The U.S. Agency for International Development provided $85.04 million to World Vision International in 2014. The U.S. is the largest donor to the United Nations Development Program, providing $496.7 million in core and other contributions in 2014. According to the United Nations Development Program, U.S. funding for 2016 projects in the Palestinian territories, including Gaza, totaled $13.6 million.
The U.S. is also the largest single donor to UNRWA, providing $380.6 million in 2015. As of January 1, 2015, roughly a quarter of UNRWA-registered Palestinian refugees were located in the Gaza strip and over 40 percent of UNRWA staff was posted there.
When asked about what the U.S. will do in response to the charges by Israeli authorities, Elizabeth Trudeau, the State Department press office director, stated, "We're very concerned with the allegations. We're following the Israeli investigation closely. If confirmed, Hamas' embezzlement of humanitarian assistance funds reaching some of the most vulnerable people would be reprehensible."
But Trudeau refused to say if the U.S. would suspend contributions or take any other action. When challenged, she added, "I'm not going to get ahead of the Israeli investigation on this. We've made our position clear. We're in touch with Israeli authorities on this. I don't think anyone disputes the need where this humanitarian assistance was targeted."
Although it is too late for the U.S. to lead, it should at least follow the example of Australia and Germany and suspend funding to World Vision and other charities operating in Gaza until they can demonstrate that U.S. funds are not being diverted to support Hamas.
Similarly, the U.S. should suspend funding for the United Nations Development Program, UNRWA, and other international organizations operating in the Palestinian territories until they provide details of their safeguards and procedures for screening employees and contractors and conclude an investigation and report to donors on ties between their employees and contractors and Hamas and other terrorist organizations.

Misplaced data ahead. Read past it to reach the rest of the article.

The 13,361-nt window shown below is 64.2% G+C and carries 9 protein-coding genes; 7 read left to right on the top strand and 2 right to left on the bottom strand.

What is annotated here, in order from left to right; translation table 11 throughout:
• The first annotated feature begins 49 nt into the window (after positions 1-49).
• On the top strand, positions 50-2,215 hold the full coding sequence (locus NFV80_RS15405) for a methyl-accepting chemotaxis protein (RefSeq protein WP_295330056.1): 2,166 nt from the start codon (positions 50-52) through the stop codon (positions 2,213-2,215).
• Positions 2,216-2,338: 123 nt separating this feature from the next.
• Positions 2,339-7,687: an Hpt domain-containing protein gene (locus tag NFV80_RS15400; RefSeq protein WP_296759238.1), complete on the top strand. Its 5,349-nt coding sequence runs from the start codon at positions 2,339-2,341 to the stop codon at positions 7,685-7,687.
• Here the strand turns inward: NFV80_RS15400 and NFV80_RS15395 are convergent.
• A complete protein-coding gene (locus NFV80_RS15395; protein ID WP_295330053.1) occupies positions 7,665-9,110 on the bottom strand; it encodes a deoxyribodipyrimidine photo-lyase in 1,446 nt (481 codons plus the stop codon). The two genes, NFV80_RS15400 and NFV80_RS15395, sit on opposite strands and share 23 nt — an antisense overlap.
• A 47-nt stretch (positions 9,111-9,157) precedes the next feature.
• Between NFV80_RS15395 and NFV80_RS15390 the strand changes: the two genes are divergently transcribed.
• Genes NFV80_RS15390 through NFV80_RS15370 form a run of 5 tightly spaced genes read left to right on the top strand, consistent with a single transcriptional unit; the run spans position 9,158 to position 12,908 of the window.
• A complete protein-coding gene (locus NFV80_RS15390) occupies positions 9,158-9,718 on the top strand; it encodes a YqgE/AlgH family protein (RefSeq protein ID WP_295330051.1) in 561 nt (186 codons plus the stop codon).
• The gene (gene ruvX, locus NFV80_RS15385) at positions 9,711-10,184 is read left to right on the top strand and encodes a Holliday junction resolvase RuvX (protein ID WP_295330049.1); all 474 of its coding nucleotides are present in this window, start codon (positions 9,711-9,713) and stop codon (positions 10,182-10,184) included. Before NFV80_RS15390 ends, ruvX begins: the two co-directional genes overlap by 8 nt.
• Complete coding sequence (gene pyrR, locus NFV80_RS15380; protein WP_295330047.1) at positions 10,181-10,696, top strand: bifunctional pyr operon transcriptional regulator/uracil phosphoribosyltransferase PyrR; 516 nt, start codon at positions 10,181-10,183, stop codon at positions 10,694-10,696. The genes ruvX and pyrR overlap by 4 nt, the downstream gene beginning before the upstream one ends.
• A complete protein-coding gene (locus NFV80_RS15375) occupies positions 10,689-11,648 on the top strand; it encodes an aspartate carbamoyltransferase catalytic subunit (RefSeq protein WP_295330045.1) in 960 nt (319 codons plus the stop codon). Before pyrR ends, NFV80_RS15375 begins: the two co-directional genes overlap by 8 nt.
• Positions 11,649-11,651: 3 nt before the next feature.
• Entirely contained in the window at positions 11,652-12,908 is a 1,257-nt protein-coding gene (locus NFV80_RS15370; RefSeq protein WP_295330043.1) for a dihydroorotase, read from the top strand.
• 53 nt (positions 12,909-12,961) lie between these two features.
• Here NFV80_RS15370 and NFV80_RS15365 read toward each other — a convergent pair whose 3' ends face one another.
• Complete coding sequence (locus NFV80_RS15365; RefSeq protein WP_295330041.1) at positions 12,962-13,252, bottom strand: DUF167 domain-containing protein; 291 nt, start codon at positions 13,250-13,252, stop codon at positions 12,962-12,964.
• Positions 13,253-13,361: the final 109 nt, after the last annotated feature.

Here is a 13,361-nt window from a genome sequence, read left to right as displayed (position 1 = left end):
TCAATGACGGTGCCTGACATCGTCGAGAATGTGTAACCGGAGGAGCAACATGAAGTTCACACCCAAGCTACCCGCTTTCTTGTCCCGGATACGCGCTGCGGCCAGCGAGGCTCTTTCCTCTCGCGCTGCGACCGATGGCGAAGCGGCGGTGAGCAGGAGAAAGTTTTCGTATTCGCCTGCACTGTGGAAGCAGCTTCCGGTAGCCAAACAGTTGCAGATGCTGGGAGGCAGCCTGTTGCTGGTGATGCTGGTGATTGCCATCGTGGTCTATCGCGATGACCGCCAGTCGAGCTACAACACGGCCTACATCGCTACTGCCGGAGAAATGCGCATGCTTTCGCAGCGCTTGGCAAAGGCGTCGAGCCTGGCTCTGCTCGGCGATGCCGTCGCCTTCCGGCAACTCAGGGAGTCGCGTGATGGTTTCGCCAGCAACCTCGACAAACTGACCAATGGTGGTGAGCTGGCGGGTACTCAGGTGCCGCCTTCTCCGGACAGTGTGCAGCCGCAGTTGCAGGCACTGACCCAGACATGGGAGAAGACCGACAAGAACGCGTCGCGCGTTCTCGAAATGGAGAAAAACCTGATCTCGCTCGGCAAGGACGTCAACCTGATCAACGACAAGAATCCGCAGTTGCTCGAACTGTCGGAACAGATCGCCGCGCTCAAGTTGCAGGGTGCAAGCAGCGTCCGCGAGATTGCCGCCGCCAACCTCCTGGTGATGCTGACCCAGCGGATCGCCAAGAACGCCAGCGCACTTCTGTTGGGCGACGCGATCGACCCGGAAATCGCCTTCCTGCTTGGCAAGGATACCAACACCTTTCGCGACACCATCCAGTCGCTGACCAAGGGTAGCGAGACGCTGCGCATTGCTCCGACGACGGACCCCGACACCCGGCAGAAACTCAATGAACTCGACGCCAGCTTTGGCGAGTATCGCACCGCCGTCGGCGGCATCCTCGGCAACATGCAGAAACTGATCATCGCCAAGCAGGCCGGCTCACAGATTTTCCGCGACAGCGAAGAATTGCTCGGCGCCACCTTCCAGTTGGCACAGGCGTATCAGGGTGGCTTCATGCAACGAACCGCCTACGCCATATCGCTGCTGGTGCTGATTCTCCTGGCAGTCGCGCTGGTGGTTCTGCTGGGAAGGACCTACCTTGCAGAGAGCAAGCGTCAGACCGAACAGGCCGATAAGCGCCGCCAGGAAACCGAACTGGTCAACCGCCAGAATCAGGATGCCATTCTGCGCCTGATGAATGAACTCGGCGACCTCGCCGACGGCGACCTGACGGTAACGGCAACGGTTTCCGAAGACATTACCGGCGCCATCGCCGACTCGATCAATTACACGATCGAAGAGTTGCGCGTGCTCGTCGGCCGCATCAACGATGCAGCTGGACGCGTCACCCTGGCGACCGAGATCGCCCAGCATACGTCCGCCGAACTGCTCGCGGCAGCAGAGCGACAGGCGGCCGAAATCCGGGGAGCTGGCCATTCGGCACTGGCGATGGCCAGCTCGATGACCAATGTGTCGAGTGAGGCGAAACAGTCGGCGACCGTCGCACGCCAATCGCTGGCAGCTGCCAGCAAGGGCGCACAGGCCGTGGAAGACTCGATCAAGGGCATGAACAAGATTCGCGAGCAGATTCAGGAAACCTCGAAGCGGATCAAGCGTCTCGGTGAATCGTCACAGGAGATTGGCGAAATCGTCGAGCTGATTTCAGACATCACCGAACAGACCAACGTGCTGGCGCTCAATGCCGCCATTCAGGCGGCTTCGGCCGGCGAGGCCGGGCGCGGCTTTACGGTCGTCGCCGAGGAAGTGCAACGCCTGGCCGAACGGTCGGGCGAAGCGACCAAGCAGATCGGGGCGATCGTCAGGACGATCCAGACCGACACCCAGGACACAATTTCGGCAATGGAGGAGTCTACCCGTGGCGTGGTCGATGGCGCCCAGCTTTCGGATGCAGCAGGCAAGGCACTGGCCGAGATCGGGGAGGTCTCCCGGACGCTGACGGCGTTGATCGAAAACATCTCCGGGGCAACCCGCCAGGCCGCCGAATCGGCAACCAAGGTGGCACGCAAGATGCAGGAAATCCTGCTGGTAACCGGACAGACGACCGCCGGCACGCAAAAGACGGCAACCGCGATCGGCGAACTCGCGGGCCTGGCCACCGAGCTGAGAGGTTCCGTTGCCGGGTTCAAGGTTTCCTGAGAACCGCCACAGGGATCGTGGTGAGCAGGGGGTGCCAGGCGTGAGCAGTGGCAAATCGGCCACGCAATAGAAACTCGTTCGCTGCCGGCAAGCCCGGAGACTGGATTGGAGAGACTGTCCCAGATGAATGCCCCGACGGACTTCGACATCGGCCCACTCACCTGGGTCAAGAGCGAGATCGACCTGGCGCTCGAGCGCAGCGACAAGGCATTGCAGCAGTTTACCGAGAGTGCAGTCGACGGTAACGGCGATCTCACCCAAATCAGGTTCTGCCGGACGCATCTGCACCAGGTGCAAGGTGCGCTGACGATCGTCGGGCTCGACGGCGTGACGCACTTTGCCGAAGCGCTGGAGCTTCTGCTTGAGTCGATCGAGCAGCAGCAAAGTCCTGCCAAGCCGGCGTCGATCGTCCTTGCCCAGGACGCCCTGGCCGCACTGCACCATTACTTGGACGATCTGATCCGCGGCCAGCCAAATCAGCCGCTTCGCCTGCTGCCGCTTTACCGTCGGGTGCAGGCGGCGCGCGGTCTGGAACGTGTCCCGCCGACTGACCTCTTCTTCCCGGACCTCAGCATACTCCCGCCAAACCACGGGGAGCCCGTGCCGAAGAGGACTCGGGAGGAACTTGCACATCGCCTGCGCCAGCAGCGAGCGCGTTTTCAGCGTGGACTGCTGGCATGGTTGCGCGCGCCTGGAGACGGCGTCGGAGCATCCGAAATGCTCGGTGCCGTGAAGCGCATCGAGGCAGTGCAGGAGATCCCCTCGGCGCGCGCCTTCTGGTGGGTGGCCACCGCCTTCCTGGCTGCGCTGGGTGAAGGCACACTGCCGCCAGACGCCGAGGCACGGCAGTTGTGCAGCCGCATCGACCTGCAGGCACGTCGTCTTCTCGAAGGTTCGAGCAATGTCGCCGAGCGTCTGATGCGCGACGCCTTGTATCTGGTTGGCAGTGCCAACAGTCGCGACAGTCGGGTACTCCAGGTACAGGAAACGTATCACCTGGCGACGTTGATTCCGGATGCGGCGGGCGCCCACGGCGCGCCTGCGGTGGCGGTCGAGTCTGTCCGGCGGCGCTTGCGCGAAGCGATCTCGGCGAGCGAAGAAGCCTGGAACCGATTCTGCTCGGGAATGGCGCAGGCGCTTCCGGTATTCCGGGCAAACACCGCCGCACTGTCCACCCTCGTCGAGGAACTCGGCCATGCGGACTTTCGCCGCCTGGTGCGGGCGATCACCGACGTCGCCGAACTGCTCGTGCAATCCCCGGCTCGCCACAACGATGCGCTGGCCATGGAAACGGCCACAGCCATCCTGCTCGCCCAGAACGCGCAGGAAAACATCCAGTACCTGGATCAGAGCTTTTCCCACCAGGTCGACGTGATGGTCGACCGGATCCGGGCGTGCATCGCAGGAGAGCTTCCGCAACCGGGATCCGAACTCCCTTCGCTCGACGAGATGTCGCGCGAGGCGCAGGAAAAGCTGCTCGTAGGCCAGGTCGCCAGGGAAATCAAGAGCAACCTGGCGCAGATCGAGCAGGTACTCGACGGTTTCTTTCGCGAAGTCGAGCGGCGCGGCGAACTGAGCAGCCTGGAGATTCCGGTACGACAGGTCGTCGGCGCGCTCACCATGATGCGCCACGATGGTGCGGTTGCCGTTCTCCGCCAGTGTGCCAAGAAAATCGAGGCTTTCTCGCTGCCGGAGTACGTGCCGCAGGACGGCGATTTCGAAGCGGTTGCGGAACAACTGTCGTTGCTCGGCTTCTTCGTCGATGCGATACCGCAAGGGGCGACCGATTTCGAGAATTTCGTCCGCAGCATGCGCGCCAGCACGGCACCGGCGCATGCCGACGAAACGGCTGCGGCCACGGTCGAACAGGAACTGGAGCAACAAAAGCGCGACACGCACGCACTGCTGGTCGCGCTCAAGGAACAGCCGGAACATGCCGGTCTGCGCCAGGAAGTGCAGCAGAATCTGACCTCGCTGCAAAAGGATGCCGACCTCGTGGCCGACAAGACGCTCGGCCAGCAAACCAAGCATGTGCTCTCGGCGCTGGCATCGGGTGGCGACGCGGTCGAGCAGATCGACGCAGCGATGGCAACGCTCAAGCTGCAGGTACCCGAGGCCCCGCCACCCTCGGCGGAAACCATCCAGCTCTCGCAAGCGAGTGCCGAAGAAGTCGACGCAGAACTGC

In addition, the U.S. should demand that the development program and UNWRA agree to an independent audit by the U.S. Government Accountability Office or the State Department inspector general of their programs and projects in the Palestinian territories to verify that they do not provide material support for Hamas. If these organizations do not cooperate, Congress should cut off funding, not only for Gaza but elsewhere as well.
As Council on Foreign Relations Middle East expert Elliott Abrams notes, "The only way to solve this problem is for donors to withhold funding unless and until the independence of their programs can be assured. Yes, the people of Gaza would suffer, but they would know why: because Hamas is more interested in its own terrorist actions than in the welfare of Gazans. Aid donors have turned a blind eye for far too long."
Brett D. Schaefer is the Jay Kingham fellow in International Regulatory Affairs at The Heritage Foundation. Schaefer analyzes a broad range of foreign policy issues, focusing primarily on international organizations and sub-Saharan Africa.
This article first appeared at DailySignal.com. Used with permission.